A Bit of Fiction

Originally posted here, on Halloween. A few minor edits along the way, though the illustration that went along with it does still relate to the story. We had some wind in Savannah, and it reminded me of this story. So today felt like the sort of day to put this up.

On All Hallow’s Eve, A story of Rodille

by A. M. Bell

 

It was not uncommon to find her there, at the graveside. Even years after the grass had grown over the turned earth from when he had been buried, Rodille could be found there often. More often since the children were all grown and mostly independent from the house.

The sun had long since set by the time she left the house. This was not a problem. Even the veil she wore did not impede her progress. Neither it nor the dark bothered her, she knew the way. She would probably walk the same steps if she was blind, until she simply joined him beneath the tree.

At her loneliest, she took breakfast there, shaded by the tree, seated at a table carried out by the gardener. But only when the children were gone, and could not see. They would not understand, she knew, the pain she felt, or the loneliness. Rodille knew that their children missed their father, but not in the same way that she missed her husband.

It was not the place of a child to miss him as she did.

Whether they were home or not, she spent this night with the grave.

As she headed down towards the tree, a breeze picked up.

His grave was in his favorite spot. She could recall him here, easily. The skew of his white collar over his jacket as he leaned against the tree. The pale fall of his hair against the dark bark.

She cast a glance over her shoulder, back up the path towards the house, and hoped that neither Leon nor Mardigale had seen her leave. Or that if they had they would not recognize that it was there mother who went out veiled into the night. Leon was worried about her health, of course, but this was not something to hurt it, despite the chill of the evening air or the cold of the ground beneath her bare feet.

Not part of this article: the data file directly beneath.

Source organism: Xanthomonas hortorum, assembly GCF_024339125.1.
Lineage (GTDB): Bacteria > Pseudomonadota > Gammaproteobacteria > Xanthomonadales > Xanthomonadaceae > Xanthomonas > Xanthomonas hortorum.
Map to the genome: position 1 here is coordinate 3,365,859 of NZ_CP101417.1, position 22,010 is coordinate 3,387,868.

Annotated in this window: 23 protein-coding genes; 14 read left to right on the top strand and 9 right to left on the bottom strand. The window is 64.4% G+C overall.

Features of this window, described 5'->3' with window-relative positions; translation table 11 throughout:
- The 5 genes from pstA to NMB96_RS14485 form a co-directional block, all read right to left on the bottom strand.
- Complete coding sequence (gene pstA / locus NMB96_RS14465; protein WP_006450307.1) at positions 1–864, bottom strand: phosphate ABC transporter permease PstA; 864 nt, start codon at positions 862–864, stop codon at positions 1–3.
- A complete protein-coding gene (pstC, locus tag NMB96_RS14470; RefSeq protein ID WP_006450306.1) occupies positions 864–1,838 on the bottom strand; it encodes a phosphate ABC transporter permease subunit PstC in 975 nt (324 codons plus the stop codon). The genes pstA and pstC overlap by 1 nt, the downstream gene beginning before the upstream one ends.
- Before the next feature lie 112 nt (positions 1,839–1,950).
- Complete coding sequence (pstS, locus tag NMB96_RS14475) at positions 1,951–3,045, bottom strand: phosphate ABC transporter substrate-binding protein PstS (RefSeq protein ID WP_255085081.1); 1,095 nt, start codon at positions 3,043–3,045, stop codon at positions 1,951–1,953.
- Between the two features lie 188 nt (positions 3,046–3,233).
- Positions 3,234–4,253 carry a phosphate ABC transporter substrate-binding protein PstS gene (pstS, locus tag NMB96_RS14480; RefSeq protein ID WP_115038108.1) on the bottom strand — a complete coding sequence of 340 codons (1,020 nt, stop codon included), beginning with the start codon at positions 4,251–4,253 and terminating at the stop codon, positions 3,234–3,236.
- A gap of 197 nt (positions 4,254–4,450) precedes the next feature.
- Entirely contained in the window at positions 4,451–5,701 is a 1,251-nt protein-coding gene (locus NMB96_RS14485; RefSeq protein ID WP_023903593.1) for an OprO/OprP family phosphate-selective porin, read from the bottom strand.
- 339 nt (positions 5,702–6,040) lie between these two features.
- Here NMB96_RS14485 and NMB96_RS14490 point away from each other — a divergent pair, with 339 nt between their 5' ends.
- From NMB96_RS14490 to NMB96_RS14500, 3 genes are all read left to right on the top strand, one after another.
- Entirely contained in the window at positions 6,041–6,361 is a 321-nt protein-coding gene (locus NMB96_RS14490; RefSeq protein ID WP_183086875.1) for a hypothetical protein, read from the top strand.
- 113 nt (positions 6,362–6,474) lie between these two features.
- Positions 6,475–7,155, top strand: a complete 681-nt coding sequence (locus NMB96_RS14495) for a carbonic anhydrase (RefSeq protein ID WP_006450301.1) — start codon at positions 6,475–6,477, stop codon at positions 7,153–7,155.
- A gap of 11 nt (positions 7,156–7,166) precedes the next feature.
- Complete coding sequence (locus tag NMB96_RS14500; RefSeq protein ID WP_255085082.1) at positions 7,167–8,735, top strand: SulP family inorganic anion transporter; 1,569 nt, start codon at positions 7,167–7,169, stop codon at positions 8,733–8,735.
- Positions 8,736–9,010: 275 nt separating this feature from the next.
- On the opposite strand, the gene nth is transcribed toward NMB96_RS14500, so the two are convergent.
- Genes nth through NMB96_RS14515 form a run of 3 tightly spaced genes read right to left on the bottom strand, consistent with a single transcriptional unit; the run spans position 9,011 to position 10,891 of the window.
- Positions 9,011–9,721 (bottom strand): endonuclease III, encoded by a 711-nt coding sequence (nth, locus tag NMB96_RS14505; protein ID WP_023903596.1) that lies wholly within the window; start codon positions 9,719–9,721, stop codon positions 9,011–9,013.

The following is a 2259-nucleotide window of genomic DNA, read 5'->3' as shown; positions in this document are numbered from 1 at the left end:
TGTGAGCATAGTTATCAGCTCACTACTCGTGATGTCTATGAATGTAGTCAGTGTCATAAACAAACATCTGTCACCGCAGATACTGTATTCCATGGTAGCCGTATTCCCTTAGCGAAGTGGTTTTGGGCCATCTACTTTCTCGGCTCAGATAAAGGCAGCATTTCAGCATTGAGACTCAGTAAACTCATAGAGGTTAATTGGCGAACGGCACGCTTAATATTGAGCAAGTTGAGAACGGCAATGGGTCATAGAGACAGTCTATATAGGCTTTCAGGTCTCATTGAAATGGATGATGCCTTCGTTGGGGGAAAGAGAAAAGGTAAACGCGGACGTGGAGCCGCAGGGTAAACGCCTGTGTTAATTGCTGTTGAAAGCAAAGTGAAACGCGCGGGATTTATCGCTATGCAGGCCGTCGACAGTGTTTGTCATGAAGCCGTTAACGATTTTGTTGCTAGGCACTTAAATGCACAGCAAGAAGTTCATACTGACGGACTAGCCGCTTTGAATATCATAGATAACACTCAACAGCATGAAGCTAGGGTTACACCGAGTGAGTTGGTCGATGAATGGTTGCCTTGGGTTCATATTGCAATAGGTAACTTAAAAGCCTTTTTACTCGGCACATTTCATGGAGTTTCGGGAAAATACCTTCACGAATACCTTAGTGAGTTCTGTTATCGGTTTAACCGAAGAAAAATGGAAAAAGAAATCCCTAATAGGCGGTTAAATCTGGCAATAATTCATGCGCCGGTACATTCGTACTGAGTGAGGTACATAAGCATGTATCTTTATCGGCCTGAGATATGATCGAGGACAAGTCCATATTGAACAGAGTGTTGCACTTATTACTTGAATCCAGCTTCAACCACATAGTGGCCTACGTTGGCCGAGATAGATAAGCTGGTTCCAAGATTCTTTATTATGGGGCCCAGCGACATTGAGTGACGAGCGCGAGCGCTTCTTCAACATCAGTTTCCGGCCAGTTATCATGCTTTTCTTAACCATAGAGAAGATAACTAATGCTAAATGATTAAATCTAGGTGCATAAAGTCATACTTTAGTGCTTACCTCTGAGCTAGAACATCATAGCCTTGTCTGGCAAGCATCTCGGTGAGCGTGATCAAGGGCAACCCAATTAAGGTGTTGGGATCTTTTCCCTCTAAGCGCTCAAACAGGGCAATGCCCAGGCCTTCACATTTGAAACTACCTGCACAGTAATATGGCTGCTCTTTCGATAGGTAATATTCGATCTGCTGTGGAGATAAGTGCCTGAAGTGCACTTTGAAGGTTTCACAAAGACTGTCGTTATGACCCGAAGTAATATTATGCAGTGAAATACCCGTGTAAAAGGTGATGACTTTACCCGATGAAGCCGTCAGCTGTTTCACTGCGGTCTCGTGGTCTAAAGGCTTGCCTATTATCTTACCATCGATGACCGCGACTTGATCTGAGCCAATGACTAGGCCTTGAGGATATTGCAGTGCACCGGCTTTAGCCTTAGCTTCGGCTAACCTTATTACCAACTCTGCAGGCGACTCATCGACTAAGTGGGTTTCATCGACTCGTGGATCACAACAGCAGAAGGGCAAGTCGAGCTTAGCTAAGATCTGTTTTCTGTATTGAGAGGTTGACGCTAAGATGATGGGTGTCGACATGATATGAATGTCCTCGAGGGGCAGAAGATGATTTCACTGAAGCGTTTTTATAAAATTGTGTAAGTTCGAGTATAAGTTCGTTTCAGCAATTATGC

“Cershe,” she said as she neared the stone.

The wind gently rustled the veil, almost as if in greeting. The noises were soft, as though mindful of her unpracticed ears to true sound.

It was strange, the relief she felt as she neared the tree and the grave that lay beneath it. The oppressive, empty feeling that followed her throughout the house could not come there. The dreadful silence of the empty rooms and servants with kind eyes but no seeming tongues was lifted. Here the wind played gently in the leaves that still clung to the old tree. There was air here to breathe, which was a blessing when so much of the world felt devoid of it.

And it felt like he was breathing beside her, when the leaves rustled.

Rodille sank to her knees slowly, mindful of the age that had robbed her of what grace she could once claim, and how little she had been walking of late. She tucked her knees at her side and adjusted the blanket around her shoulders.

Turning slightly, she let her eyes rest on the stone that marked his end. It had long since ceased to trouble her, the sight of it. It had become a comfort.

A superstition brought her out on that night every year, one that had never panned from hope into satisfaction. It did not stifle her hope, so she continued to come, even though she knew that if she did manage to see him he would not come back for long.

She had always wondered if the pain would come back after seeing him again.

Sitting as she was, time passed. Her eyes drifted shut, and she swayed, head turning back towards the old tree.

The wind rustled, and it sounded like he sighed.

Her veil shifted in the breeze, and her sleepy mind supplied the feeling of touch against her cheek just like the brush of his knuckles that she had not felt for so many years now.

Keeping her eyes closed, she tilted her cheek into that imaginary feeling.

“I love you, Cershe,” she said softly.

The tree rustled in the wind again, and shifting of leaves and branches sounded almost like words. Words that were supplied by her imagination. ‘And I you.’

The wind fluttered around her, and she opened her eyes quickly. The veil flapped in the breeze that curled beneath the branches, but there was nothing there that she could see through the twisting of it.

Why was the sky so light?

Turning, Rodille saw that the first shades of blue had long since colored the night into dusk, and turned back to the tree. How late had she come? How long had she dozed?

Her heart stung to think she had slept away the night with him, but the leaves of the tree rustled again as the breeze died down, and the pain she expected did not come. Instead, she felt warm.

Rising, stiffly, she turned back towards the house. Dew clung to the blanket wrapped around her, cold and still as the night she had missed.

Turning, she heaved a fond sigh, eyes lingering on the stone. “Goodnight,” she said softly.

The breeze tried to shift, but the leaves barely shook this time.

Glancing up at the tree, Rodille smiled and touched her lips through the veil.

The blue was becoming orange over the trees, the sun was up. She turned her bare, cold feet back towards the house and picked her way home.

~ Andrea M. Bell (c) 2009

 

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